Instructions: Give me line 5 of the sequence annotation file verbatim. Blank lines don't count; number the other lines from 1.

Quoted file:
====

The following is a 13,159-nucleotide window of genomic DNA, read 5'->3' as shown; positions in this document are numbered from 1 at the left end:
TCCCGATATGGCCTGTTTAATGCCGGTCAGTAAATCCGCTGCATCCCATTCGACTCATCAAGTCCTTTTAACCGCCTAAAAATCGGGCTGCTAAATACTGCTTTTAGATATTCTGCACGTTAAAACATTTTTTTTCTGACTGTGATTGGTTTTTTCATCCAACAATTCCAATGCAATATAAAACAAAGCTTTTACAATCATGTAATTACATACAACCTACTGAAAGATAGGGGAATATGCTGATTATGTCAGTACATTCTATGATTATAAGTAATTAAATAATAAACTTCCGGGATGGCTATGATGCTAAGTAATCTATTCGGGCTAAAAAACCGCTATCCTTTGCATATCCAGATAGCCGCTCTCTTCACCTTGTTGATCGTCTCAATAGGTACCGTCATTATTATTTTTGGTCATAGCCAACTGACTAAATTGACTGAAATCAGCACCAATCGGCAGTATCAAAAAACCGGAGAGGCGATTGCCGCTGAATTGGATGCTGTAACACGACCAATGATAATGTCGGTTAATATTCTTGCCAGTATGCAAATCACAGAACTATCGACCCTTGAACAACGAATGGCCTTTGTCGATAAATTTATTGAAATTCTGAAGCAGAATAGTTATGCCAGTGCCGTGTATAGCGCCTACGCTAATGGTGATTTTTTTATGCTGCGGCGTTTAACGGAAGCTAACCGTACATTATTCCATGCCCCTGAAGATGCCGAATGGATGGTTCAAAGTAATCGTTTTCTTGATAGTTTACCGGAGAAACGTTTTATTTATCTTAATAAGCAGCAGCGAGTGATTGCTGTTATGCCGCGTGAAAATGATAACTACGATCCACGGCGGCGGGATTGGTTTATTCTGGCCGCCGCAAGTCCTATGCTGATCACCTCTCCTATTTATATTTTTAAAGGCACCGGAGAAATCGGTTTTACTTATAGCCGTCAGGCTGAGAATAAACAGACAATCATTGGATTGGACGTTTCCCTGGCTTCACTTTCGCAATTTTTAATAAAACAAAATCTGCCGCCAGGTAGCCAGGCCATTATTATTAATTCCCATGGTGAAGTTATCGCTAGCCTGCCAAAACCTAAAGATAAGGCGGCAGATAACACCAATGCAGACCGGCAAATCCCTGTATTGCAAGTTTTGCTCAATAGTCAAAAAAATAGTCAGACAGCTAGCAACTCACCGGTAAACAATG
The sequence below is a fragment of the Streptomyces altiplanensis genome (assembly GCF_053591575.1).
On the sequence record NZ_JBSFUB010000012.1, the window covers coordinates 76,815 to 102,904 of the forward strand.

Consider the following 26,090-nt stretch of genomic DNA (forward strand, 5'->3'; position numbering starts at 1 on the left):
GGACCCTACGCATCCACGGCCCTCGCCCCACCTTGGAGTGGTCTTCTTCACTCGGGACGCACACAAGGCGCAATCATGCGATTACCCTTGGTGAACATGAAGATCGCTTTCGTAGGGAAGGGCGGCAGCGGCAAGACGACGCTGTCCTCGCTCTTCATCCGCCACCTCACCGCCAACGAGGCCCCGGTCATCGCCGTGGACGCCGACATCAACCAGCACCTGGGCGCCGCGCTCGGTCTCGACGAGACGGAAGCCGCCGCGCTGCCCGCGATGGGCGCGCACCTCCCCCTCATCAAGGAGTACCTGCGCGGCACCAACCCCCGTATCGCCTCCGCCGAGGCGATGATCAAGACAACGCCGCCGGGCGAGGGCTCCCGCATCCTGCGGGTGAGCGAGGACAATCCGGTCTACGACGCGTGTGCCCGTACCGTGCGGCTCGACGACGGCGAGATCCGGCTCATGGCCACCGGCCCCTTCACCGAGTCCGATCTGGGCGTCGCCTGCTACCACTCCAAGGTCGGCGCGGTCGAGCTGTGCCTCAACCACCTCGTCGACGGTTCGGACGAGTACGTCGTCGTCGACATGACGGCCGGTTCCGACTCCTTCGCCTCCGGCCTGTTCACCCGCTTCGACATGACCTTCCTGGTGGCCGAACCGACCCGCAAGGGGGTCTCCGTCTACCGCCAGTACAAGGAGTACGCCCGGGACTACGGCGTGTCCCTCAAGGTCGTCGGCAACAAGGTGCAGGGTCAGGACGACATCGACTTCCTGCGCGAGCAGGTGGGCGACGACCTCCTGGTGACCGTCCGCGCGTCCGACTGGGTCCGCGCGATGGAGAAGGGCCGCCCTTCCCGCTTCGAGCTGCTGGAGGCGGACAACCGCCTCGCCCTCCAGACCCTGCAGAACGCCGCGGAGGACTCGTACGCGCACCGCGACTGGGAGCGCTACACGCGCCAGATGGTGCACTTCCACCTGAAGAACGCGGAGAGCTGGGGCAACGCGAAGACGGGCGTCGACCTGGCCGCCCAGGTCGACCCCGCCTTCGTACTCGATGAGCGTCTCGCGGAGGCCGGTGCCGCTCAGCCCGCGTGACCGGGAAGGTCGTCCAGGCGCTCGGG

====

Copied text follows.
Consider the following 26,090-nt stretch of genomic DNA (forward strand, 5'->3'; position numbering starts at 1 on the left):